Hall explores a definition of the notion of “representation” essentially via a constructionist approach to language (wherein “meaning is constructed in and through language”)—as opposed to a reflexive (“language simply reflect[s] a meaning which already exists out there in the world of objects, people and events) or an intentional (“language only express[es] only what the speaker or writer or painter wants to say, his or her personally intended meaning”) (p. 15). With the constructionist approach, “[r]epresentation is the production of meaning through language” (p. 28).
According to constructionists, “Meaning is produced by the practice, the ‘work,’ of representation. It is constructed through signifying—i.e. meaning-producing—practices” via “two related but different systems of representation”:
- “the concepts which form in the mind [that] function as a system of mental representation which classifies and organizes the world into meaningful categories.”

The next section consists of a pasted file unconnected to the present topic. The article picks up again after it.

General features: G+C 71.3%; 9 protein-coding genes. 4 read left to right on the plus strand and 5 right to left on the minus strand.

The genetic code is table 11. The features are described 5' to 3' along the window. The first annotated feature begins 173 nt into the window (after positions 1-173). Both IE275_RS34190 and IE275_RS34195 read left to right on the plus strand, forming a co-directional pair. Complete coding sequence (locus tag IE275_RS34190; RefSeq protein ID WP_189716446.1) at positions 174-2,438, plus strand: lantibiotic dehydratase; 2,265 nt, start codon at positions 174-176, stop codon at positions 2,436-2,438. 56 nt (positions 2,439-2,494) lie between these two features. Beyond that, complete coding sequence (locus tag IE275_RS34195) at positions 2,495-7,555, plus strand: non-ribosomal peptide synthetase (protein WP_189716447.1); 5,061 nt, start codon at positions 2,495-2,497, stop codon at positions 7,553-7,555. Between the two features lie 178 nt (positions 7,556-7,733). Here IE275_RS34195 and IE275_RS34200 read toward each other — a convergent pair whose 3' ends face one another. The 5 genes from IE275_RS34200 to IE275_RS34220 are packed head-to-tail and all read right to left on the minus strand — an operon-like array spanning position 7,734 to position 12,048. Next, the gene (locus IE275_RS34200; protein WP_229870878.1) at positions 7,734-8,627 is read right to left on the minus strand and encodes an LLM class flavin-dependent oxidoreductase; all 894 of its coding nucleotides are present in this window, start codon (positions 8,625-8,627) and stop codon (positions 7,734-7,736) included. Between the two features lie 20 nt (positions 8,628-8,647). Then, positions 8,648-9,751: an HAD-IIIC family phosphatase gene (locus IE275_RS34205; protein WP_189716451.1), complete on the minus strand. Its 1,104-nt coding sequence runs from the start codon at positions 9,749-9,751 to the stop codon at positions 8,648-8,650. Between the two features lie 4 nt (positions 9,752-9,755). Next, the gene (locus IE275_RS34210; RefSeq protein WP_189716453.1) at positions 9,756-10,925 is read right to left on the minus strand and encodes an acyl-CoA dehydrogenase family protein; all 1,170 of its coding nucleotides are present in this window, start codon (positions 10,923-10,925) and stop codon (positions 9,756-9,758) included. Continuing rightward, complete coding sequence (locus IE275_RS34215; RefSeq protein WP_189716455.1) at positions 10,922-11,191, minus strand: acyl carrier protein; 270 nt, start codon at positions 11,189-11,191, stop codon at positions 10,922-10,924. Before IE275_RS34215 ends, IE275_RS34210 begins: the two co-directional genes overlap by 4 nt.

- Language—which “consists of signs organized into various relationships” (p. 28).
These two systems are highly interdependent—so much so, in my mind, that it can be very difficult to draw the line between them, really.
- Hall states that “The relationship between these systems of representation between the sign, the concept and the object to which they might be used to refer is entirely arbitrary” (p. 21). But what about the deep etymologies of words, as in way-back-to-Sanskrit-and-the-like? Didn’t all words originally have some more significant meaning?
- Is there any space outside of language, which Sapir and Whorf seem to ultimately trap us in (p. 22)? Can we think of something like emotional-spiritual experiences “outside of language”?